Will U.S. Attack Venezuela? Trump 'Made it Very Clear...All Options Are on the Table,' Says John Bolton

White House national security adviser John Bolton has affirmed President Donald Trump's willingness to use military action against Venezuela, if deemed necessary.

Bolton joined Treasury Secretary Steven Mnuchin in addressing new steps against the government of Venezuelan President Nicolás Maduro, who the U.S. has deemed "illegitimate" in the face of a political challenge by National Assembly head Juan Guaidó. Guaidó proclaimed himself acting president Wednesday in a move that has since been recognized by Washington and a number of its allies in the region and abroad, but condemned by friends of Caracas.

Maduro called on U.S. diplomats to leave the country and Bolton repeated a previous warning that there would be a "significant response" should any U.S. citizens be harmed. Asked about the possibility of a military option against Venezuela, which has rallied troops in support of Maduro in recent days, Bolton said that "the president has made it very clear...that all options are on the table."

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Secretary of the Treasury Steven Mnuchin takes questions as national security adviser John Bolton looks on during a press briefing at the White House on January 28 in Washington. The U.S. announced sanctions against Venezuela amid its political crisis. Win McNamee/Getty Images

Venezuela has suffered from years of economic instability, including hyperinflation that has left the South American nation short of basic goods and forced millions to flee. The Trump administration already rolled out sanctions last year designed to prevent the country from restructuring or issuing new debt and Mnuchin announced at Monday's White House press briefing announced new sanctions against Maduro, who the U.S. has accused of human rights abuses, in an attempt to block his assets.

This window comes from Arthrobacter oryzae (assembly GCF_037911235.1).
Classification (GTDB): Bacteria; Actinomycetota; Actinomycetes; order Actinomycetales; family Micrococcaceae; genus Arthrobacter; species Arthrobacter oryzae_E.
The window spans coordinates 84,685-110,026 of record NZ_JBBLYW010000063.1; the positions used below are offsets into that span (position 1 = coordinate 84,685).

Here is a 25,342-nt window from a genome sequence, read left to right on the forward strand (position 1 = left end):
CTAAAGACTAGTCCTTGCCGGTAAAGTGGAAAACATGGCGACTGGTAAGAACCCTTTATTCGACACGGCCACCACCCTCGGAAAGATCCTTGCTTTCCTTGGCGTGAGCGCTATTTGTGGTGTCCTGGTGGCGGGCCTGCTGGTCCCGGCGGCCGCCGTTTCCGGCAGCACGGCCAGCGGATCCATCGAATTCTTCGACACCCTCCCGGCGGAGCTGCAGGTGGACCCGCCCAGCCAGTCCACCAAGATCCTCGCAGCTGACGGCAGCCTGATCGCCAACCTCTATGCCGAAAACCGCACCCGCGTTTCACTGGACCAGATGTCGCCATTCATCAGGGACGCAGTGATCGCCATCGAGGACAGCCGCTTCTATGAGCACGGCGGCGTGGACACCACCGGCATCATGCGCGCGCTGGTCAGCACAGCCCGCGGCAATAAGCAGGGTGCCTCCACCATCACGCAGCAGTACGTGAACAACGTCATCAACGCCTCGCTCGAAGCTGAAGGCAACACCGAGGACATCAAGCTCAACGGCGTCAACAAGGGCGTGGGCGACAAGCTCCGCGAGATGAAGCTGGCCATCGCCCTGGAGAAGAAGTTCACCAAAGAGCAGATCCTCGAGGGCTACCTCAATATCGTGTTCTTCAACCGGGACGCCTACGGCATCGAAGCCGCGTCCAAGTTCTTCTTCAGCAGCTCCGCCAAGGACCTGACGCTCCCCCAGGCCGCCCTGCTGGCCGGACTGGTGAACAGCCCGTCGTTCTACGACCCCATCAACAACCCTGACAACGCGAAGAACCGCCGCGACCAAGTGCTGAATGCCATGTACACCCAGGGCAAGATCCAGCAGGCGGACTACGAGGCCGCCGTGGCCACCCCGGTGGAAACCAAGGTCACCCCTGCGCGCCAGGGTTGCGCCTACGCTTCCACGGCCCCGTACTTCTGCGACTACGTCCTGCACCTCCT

The briefing came after a discussion between the top diplomats of Russia and Iran, who have voiced their support for Maduro and his government. The Russian Foreign Ministry said that the two top U.S. rivals "discussed the current developments in Venezuela and noted their shared readiness to help facilitate mutual understanding between responsible political forces of Venezuela in the interests of maintaining domestic peace and resolving pressing socioeconomic challenges as soon as possible."

Russia has offered to mediate talks between the government and opposition, though Kremlin spokesperson Dmitry Peskov denied that Moscow had already sent personnel to safeguard Maduro. Russia was joined by China, Syria and Turkey in backing Maduro, as well as left-wing-led Latin American nations Bolivia, Cuba, El Salvador and Nicaragua, which have rallied against what they consider to be the latest chapter in a decades-long history of U.S. intervention against socialist forces in the region.

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Venezuelan Defense Minister Vladimir Padrino marches alongside the country's armed forces in Caracas, January 28. The Venezuelan military remains in support of President Nicolás Maduro, though the opposition has offered amnesty in a bid to encourage defection. VENEZUELAN MINISTRY OF PEOPLE'S POWER FOR DEFENSE

Mexico and Uruguay—who still recognized Maduro as president—have also offered to mediate talks between the government and opposition, while other members of the Organization of American States have followed the U.S. line, as have Australia, Canada, Israel and the United Kingdom.

The European Union and the United Nations were seeking dialogue, as was India and a number of other foreign nations and entities.

Maduro was succeeded late President Venezuelan President Hugo Chávez—himself the victim of an allegedly CIA-supported coup in 2002—after his death in 2013. Maduro was sworn into his second term earlier this month following last year's elections that the opposition boycotted due to allegations that the race was rigged in favor of the ruling United Socialist Party.